Your safari starts with transportation. You can fly to The Mara via a single-prop aircraft from Nairobi, or you can go by road. The former is a 45-minute jump. The latter, over 6 hours. The former will set you back some $200 one-way. The latter is $65. As an unabashed cheapskate and backpacker, I chose the latter. 

Now, there was another reason why I chose to go to The Mara by road: the Great Rift Valley escarpment at Mai Mahui. The plains roll out before you and cover much of East Africa. It was magnificent. Standing on the escarpment and viewing the Rift Valley, I felt like Moses on Mt Pisgah looking at the Promise Land. 

The Great Rift Valley escarpment at Mai Mahui

I hired a taxi from Nairobi to Narok, a small city about a three-hour drive from Nairobi. It cost me 6,000Ksh (N22,000 or $52). I could have gone via a matatu – Kenya’s danfo – for $15.  But the matatus don’t stop for pictures at the Rift Valley escarpment. And they don’t chit-chat. Plus, Omicron is still around. 

Narok is a small Maasai city. I like to see it as the last post of civilisation before The Mara. I equipped myself with last-minute provisions; water, juice, biscuit, crisps, the odd bits and bob. For after Narok, perish all thought of finding a bank, filling station, ATM or a supermarket.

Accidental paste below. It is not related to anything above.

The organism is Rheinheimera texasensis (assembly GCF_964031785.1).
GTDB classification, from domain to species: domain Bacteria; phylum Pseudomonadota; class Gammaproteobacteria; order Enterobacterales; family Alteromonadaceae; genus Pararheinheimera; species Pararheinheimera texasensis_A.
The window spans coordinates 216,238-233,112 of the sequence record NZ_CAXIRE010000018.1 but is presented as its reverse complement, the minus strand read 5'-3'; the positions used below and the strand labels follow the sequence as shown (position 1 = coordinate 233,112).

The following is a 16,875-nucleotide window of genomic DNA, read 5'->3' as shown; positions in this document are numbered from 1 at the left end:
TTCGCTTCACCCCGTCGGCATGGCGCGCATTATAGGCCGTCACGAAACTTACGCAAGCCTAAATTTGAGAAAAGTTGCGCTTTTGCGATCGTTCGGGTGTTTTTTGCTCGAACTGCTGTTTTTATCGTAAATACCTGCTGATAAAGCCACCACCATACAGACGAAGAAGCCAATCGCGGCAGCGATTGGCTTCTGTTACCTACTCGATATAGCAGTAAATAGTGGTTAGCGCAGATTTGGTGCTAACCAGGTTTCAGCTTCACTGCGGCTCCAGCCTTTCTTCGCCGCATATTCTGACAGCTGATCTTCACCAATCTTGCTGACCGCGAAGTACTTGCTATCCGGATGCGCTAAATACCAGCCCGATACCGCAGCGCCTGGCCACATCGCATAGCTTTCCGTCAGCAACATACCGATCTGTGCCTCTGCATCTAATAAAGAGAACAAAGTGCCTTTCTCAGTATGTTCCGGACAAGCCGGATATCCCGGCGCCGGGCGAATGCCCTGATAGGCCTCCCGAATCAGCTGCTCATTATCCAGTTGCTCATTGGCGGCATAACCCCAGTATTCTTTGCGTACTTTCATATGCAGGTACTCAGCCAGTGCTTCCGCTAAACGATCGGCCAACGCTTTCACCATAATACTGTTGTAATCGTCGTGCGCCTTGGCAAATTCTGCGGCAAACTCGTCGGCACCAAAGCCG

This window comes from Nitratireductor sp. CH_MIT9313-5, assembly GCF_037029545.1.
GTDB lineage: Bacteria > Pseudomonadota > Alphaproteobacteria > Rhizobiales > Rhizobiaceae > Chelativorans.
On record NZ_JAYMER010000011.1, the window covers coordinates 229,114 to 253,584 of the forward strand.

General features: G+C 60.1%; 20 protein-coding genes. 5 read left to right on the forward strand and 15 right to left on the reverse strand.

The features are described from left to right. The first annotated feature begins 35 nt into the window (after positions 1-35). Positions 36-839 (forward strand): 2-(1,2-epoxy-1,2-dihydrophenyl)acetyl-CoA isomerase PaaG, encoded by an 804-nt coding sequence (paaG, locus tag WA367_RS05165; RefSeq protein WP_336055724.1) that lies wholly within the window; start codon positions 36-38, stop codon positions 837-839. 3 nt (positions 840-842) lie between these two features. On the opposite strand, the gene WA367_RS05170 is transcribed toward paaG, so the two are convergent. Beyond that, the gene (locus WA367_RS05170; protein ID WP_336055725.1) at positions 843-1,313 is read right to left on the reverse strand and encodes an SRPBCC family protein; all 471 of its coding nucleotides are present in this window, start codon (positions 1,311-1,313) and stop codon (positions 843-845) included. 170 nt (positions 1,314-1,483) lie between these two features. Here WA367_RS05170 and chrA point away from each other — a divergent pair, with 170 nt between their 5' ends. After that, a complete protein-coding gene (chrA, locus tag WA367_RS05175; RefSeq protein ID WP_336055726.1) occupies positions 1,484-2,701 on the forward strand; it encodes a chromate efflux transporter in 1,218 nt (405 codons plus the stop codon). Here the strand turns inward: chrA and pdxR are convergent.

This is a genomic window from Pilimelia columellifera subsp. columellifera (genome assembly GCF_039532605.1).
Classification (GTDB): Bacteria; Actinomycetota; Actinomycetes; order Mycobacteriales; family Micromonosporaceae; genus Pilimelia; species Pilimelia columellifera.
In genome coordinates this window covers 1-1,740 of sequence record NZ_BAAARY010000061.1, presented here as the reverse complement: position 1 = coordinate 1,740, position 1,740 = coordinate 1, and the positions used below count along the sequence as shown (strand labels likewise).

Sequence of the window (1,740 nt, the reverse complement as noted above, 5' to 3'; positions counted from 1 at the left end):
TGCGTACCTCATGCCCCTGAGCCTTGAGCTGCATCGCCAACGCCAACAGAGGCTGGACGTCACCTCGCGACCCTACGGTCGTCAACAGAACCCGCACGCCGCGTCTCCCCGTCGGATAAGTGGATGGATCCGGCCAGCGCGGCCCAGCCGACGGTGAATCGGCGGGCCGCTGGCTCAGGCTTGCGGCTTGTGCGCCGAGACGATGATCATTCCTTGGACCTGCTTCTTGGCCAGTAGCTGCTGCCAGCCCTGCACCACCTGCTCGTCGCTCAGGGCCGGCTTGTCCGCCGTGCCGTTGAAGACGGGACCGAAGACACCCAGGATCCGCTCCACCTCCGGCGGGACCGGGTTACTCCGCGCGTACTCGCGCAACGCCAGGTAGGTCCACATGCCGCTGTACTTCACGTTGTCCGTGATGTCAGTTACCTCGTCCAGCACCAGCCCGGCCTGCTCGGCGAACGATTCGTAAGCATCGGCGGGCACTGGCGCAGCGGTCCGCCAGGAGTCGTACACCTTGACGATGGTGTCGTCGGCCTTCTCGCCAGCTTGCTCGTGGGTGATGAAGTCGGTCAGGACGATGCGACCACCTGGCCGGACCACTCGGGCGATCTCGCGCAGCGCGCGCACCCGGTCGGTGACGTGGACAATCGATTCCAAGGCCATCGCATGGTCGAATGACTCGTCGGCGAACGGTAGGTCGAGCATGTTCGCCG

From Narok, I then took a shared taxi headed for Talek. The Talek region is a pastoralist settlement that borders the Maasai Mara National Reserve. The taxis take six passengers; four at the back, two in the front. It was 700Ksh per passenger. I opted to pay 1,400Ksh so I could sit in the front alone. So, that’s another $12 or N5,000.  

The drive from Narok to Talek was two and a half hours long. But what amazing scenery! The best way to see a country is always by road or rail. 

Now, let me warn you. At some point during the journey, the taxi will turn off the bitumen road into some Savannah bush. It is not a ride for the faint-hearted. No humans. No other vehicles. Only shrubbery. Eery. Quiet. Insurgent-ish. All the travel accounts to the Talek Bush Camp I had read said nothing about this foreboding leg of the journey. It was about 45 minutes long. 

Then out of nowhere, we burst into the Talek Town Center. 

Phew!  

I’m alive. The wild’s got nothing on me.

The Talek ‘Town Center’ is perhaps more appropriately a village center. But let it be known that I am very happy to see many people and a settlement. If these fine folks decide to call it the Talek Metropolis, a metropolis it is!

From the Talek Town Center, I then took a ‘boda’ (okada) to my camp. It’s a distance of about 300m. I was stiffed 100Ksh for the ride. 100Ksh is not going to bankrupt me. I’m still happy seeing people.

There are six gates to Maasai Mara: Sekenani Gate, Talek Gate, Sand River Gate, Oloololo Gate, Musiara Gate and Ololamutia Gate. The gate by which you enter depends on where you book your camp. The closest gate to me was the Talek Gate. Drive distance between the gates can be up to thirty minutes.